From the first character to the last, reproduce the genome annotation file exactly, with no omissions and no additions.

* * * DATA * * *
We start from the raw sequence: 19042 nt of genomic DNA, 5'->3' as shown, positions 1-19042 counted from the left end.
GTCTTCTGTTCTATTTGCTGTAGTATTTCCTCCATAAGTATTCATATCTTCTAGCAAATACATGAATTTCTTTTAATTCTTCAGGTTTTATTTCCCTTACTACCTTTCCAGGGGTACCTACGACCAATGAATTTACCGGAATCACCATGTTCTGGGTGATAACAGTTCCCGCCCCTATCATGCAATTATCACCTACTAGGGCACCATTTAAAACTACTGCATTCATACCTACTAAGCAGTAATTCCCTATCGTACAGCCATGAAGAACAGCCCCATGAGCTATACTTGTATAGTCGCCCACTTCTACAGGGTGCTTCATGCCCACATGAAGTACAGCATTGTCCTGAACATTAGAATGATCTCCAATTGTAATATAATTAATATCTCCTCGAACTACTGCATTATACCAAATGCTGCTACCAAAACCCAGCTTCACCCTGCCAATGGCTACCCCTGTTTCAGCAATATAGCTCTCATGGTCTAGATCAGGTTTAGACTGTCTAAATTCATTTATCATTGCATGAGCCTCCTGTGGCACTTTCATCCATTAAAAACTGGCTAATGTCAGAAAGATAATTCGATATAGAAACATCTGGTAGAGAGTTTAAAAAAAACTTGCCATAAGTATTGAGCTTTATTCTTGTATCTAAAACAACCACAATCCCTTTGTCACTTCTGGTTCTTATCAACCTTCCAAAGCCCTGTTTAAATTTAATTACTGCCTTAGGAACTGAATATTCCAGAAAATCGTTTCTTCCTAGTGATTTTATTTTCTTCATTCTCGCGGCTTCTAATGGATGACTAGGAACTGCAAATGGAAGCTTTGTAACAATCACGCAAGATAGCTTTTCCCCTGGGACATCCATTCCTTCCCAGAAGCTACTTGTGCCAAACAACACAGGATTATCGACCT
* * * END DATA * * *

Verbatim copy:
We start from the raw sequence: 19042 nt of genomic DNA, 5'->3' as shown, positions 1-19042 counted from the left end.
GTCTTCTGTTCTATTTGCTGTAGTATTTCCTCCATAAGTATTCATATCTTCTAGCAAATACATGAATTTCTTTTAATTCTTCAGGTTTTATTTCCCTTACTACCTTTCCAGGGGTACCTACGACCAATGAATTTACCGGAATCACCATGTTCTGGGTGATAACAGTTCCCGCCCCTATCATGCAATTATCACCTACTAGGGCACCATTTAAAACTACTGCATTCATACCTACTAAGCAGTAATTCCCTATCGTACAGCCATGAAGAACAGCCCCATGAGCTATACTTGTATAGTCGCCCACTTCTACAGGGTGCTTCATGCCCACATGAAGTACAGCATTGTCCTGAACATTAGAATGATCTCCAATTGTAATATAATTAATATCTCCTCGAACTACTGCATTATACCAAATGCTGCTACCAAAACCCAGCTTCACCCTGCCAATGGCTACCCCTGTTTCAGCAATATAGCTCTCATGGTCTAGATCAGGTTTAGACTGTCTAAATTCATTTATCATTGCATGAGCCTCCTGTGGCACTTTCATCCATTAAAAACTGGCTAATGTCAGAAAGATAATTCGATATAGAAACATCTGGTAGAGAGTTTAAAAAAAACTTGCCATAAGTATTGAGCTTTATTCTTGTATCTAAAACAACCACAATCCCTTTGTCACTTCTGGTTCTTATCAACCTTCCAAAGCCCTGTTTAAATTTAATTACTGCCTTAGGAACTGAATATTCCAGAAAATCGTTTCTTCCTAGTGATTTTATTTTCTTCATTCTCGCGGCTTCTAATGGATGACTAGGAACTGCAAATGGAAGCTTTGTAACAATCACGCAAGATAGCTTTTCCCCTGGGACATCCATTCCTTCCCAGAAGCTACTTGTGCCAAACAACACAGGATTATCGACCT